Blog in English
¡Alisten sus bicicletas y a montar!
Diferentes organizaciones están promoviendo este mes en todo el país los días de A la Escuela en Bicicleta y En Bicicleta al Trabajo. Es un magnífico momento para recordarse a sí mismo y a sus hijos la importancia de la seguridad cuando se monta una bicicleta.
1er Paso: “Póngaselo, Salve una Vida” Llevar un casco en la cabeza es genial – y protege su cerebro. Casi 70 por ciento de todas las caídas mortales de bicicletas involucran heridas en la cabeza. Usar un casco para bicicleta debidamente colocado puede reducir el riesgo de una lesión en la cabeza y el cerebro tanto como en un 85 por ciento. Siga estos consejos para asegurarse de que su casco está cumpliendo su objetivo:
- Cuando compre un casco busque la etiqueta que dice en inglés “Complies with U.S. CPSC Safety Standards for Bicycle Helmets”. Lo que significa en español “Cumple las Normas de Seguridad de la Comisión de Seguridad de Productos del Consumidor de Estados Unidos (U.S. CPSC, por sus siglas en inglés) para cascos de bicicleta”.
- Apriete las correas en la barbilla y los protectores de modo que el casco se sienta cómodo pero ceñido, forme una V alrededor de las orejas y no se mueva hacia arriba y abajo ni de un lado a otro. Mire este video de la National Highway Traffic Safety Administration (Administración Nacional de Seguridad del Tráfico en las Carreteras) acerca de cómo colocarse un casco correctamente.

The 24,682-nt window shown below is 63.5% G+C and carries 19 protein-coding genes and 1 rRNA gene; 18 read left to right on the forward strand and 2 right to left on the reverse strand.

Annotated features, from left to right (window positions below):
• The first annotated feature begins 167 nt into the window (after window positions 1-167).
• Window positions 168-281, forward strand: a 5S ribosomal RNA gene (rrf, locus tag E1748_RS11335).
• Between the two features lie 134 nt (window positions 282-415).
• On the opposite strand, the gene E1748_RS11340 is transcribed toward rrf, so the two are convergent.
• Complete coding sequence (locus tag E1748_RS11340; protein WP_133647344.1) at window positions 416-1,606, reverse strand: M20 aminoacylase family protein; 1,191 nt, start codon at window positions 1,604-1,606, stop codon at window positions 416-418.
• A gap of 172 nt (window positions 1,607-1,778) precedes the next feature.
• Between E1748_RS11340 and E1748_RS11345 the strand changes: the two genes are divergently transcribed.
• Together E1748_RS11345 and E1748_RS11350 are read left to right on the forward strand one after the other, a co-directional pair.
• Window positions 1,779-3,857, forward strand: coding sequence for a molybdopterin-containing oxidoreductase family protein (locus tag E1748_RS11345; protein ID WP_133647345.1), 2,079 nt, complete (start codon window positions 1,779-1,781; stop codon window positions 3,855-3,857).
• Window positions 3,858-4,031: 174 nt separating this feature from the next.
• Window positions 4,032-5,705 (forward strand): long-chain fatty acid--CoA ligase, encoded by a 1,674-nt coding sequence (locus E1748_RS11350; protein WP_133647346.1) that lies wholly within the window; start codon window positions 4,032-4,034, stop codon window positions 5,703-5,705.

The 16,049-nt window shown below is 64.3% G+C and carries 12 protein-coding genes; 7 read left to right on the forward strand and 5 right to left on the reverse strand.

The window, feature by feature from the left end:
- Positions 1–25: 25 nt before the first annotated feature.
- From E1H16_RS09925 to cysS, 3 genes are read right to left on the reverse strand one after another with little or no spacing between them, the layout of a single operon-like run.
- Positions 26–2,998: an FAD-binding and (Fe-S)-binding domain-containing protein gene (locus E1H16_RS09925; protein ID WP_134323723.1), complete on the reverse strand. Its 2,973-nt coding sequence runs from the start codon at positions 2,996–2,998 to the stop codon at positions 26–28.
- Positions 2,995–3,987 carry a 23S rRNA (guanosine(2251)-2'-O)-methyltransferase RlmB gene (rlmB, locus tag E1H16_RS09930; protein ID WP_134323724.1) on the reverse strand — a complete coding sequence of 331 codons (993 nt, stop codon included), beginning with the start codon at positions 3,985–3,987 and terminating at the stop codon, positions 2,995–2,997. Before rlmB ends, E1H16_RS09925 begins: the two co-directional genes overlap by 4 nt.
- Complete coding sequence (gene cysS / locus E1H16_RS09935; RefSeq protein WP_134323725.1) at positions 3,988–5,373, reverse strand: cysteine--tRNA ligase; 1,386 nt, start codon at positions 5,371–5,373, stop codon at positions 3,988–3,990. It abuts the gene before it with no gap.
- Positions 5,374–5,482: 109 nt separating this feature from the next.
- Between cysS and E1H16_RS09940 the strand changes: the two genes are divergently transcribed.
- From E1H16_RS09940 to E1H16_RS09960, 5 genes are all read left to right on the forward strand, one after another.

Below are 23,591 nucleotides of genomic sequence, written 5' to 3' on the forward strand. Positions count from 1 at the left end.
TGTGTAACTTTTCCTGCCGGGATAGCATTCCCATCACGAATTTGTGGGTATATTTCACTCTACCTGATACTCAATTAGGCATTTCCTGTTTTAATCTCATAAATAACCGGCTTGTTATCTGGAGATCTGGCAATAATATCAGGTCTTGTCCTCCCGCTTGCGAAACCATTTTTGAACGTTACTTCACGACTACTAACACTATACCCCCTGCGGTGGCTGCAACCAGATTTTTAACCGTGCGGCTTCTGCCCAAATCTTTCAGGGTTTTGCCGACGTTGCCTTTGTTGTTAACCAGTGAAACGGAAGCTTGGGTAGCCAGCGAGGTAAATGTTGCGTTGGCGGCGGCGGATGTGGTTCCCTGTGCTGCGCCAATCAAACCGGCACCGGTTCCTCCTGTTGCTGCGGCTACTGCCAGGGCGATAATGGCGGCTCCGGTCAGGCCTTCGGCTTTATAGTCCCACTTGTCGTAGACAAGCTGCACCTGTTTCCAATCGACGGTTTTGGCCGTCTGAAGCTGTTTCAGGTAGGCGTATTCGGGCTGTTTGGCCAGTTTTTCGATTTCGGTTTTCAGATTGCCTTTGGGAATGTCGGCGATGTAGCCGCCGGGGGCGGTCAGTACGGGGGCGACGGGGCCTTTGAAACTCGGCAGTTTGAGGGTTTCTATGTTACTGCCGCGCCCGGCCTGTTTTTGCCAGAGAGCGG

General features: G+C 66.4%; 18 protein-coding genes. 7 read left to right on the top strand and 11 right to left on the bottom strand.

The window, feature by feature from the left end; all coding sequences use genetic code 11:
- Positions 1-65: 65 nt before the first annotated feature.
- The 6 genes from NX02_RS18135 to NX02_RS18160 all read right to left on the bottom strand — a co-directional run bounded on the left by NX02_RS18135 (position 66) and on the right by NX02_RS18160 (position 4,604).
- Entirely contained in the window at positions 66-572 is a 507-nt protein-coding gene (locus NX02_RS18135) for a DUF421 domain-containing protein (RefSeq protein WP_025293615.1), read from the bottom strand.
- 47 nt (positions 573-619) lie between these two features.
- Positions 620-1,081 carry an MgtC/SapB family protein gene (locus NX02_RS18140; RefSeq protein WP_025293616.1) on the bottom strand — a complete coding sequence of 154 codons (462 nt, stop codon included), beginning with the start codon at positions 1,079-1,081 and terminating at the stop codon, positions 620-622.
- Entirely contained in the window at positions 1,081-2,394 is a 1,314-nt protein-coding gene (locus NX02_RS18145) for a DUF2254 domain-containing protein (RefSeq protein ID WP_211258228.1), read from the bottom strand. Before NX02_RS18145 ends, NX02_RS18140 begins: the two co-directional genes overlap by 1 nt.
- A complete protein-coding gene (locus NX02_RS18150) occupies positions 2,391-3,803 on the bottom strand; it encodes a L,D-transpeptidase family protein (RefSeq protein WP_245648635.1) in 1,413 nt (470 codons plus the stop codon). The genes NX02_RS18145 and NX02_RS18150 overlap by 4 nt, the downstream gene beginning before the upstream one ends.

2do Paso: Verifique la seguridad de las bicicletas de su familia.
- Asegúrese de que las ruedas tienen la cantidad adecuada de aire.
- Ajuste y refuerce el sillín y el manubrio. Recuerde, ¡los niños crecen!
- Chequee y ajuste los frenos de modo que los ciclistas de su familia puedan parar rápidamente.
- Considere llevar las bicicletas a una tienda local de bicicletas para revisarlas periódicamente.
3er Paso: Manténgase alerta al montar bicicleta.
- Manténgase pedaleando en la parte derecha de la carretera, en una ruta recta, predecible.
- Los niños menores de 9 años no deben montar bicicleta en las carreteras. Ellos aún no poseen las capacidades necesarias para identificar y evitar situaciones peligrosas.
¿Quiere saber más? Esta página de seguridad de bicicletas tiene folletos y afiches para guiarlo hacia una mejor seguridad al montar bicicleta.
This address for this post is: http://www.cpsc.gov/onsafety/2013/05/seguridad-en-bicicleta-es-cero-accidente/
Blog en español
Tune up your bikes, and get riding!
Around the country this month, organizations are sponsoring Bike to School and Bike to Work days. It’s a great time to remind yourselves and your kids about bike safety.